When the rectifier is reconnected, 0.500 A flows. The indicator’s meter shows IM = 0.503 A. So the indicated change in current magnitude was +0.503 A.

This is an example of the change in current method of measurement.

It is not necessary to set the panel meter to read zero when the rectifier is disconnected. Instead, when the current is zero, we note the meter reading. Then, when the rectifier is reconnected again, note the meter reading. The measured current IM is the algebraic difference.

For example, if the zero offset is -0.2 A, this will be the meter reading when the current is off. When the 0.500 A current comes back on, the meter still reads 0.2 A less than true, so it reads +0.3 A. The true current is the difference:

IC = 0.3 A - (-.2A)
   = 0.5 A

Unmeasured Current

A disadvantage of the change in current method is that an important current in the pipe may be missed. For example, a serious interference current will not be noticed if it is steady. The change in current method ignores zero offset, but it also ignores a constant signal input current.

Constant Current

When the signal input current is not interrupted, the zero offset IZ adds to the input current IC so that the meter reading IM can be in error. It represents an error because it is unknown. The cause of zero offset can be a magnet near the sensor (magnetized pipe, rebar, etc.), or the Earth’s magnetic field. And it can be due to the indicator’s zero control. If this is well off-center, the zero offset IZ can be big.

To see the effect of zero offset, suppose that the 0.500 A current IC flowing in the pipe in Figure 1 is constant. This could be interference current. Or sacrificial anodes hard wired to the pipe. Then the indicator’s panel meter IM and recorder output voltage show the algebraic sum of the pipe current ICplus the input current equivalent of the unknown zero offset IZ. Restated:

IM = IC + IZ.

If, at the same time IZ were -0.2 A; and the true IC were 0.50 A, then the meter would read:

IM = 0.5 - 0.2 A
   = 0.3 A.

This reading is not good. Zero offset IZ needs to be canceled.

Canceling IZ by “Changing the Sensor”

To delete zero offset IZ when the input current is constant, we change the sensor instead of changing the current. Changing the clip or clamp’s position on the pipe can pretty well cancel out IZ.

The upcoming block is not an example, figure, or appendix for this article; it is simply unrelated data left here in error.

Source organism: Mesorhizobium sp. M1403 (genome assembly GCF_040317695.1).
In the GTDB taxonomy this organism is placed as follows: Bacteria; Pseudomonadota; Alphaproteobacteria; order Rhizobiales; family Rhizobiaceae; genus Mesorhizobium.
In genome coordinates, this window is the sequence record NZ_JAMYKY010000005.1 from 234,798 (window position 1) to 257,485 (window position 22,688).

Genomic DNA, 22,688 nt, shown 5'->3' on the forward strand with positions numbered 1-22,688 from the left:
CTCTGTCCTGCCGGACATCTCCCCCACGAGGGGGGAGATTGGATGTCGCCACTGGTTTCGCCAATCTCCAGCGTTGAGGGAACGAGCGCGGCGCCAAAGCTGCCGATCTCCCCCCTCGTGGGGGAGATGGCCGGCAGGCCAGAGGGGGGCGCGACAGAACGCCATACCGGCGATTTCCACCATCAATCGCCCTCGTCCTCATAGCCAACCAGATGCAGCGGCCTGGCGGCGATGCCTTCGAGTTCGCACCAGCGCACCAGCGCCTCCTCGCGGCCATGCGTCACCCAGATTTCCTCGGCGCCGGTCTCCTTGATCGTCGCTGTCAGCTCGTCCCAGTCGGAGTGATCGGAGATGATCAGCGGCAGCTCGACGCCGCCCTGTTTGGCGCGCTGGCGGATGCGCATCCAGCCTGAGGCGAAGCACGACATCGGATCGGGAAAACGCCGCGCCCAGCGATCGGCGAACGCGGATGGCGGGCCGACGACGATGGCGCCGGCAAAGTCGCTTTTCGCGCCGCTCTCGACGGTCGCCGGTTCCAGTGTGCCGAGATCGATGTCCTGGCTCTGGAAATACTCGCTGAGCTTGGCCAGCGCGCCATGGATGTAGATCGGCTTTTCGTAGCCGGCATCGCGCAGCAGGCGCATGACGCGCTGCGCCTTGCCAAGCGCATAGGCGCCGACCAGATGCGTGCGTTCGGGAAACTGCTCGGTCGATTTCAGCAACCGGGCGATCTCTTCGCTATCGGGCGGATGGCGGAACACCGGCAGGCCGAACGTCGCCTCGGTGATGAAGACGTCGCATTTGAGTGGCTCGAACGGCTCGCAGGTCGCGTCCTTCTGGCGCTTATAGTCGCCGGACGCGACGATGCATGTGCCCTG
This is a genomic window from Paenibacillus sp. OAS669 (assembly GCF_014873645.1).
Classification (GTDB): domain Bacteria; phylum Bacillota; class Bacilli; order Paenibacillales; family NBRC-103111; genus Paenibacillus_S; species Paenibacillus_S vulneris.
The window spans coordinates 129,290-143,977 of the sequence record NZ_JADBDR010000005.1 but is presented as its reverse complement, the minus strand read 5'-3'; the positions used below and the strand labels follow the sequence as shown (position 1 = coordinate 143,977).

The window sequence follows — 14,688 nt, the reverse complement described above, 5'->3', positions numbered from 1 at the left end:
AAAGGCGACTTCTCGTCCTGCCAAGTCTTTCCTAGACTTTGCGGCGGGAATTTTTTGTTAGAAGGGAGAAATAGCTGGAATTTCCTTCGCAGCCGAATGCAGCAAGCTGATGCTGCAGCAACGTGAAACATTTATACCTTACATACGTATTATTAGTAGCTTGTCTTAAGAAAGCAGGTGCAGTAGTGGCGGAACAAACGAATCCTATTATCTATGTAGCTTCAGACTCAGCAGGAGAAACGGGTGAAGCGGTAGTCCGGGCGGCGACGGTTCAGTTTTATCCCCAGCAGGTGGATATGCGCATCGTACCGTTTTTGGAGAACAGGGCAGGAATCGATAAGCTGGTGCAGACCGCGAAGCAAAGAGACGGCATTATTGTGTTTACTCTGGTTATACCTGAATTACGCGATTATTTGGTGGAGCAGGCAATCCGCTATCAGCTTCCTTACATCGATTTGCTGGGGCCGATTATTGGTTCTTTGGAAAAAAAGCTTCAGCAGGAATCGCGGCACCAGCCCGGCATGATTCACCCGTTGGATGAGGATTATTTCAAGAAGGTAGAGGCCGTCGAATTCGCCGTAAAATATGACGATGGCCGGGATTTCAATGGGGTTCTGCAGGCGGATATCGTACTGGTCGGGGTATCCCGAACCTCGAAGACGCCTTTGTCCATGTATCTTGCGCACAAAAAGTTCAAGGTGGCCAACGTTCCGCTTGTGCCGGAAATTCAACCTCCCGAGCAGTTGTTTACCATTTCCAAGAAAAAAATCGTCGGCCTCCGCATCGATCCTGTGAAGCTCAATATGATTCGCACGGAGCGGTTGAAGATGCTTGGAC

Canceling Zero Offset Using a 2 Step Floating Zero Procedure

Generally the simplest way to find the true value of an unchanging input current, IC in Fig. 1, is to cancel out zero offset IZ. I think of this process as “changing the sensor.”

The usual way to “change the sensor” is to move it. First read the current with the sensor placed on the pipe in a positive sense, as shown in Fig. 1. In this example, the meter reads IM = 0.503 A. Then turn it over to a negative sense as shown in Fig. 2. Ideally, the effect is to exactly reverse the current reading to IM = -0.503 A.

However the zero offset may have changed somewhat when the clamp was moved. Magnetic effect is the likely cause.

 

acc2Figure 2

Here the sensor is placed in the negative polarity sense.

This illustrates “changing the sensor”. The sensor in Fig. 1 has been turned over so that now the bridle is farther away from the source of positive pipe current IC = 0.500 A. This current flows through the aperture of the clamp in the opposite direction from that in Fig. 1, so the polarity of the meter reading is reversed. Instead of positive, IM reads -0.490 A. The ideal reading is IM = -.503 A, exactly the reverse of Fig. 1, but it is likely that the Earth’s magnetic field and nearby magnet will cause the reading IM to deviate from the ideal. A reasonable reading is IM = -.490 A.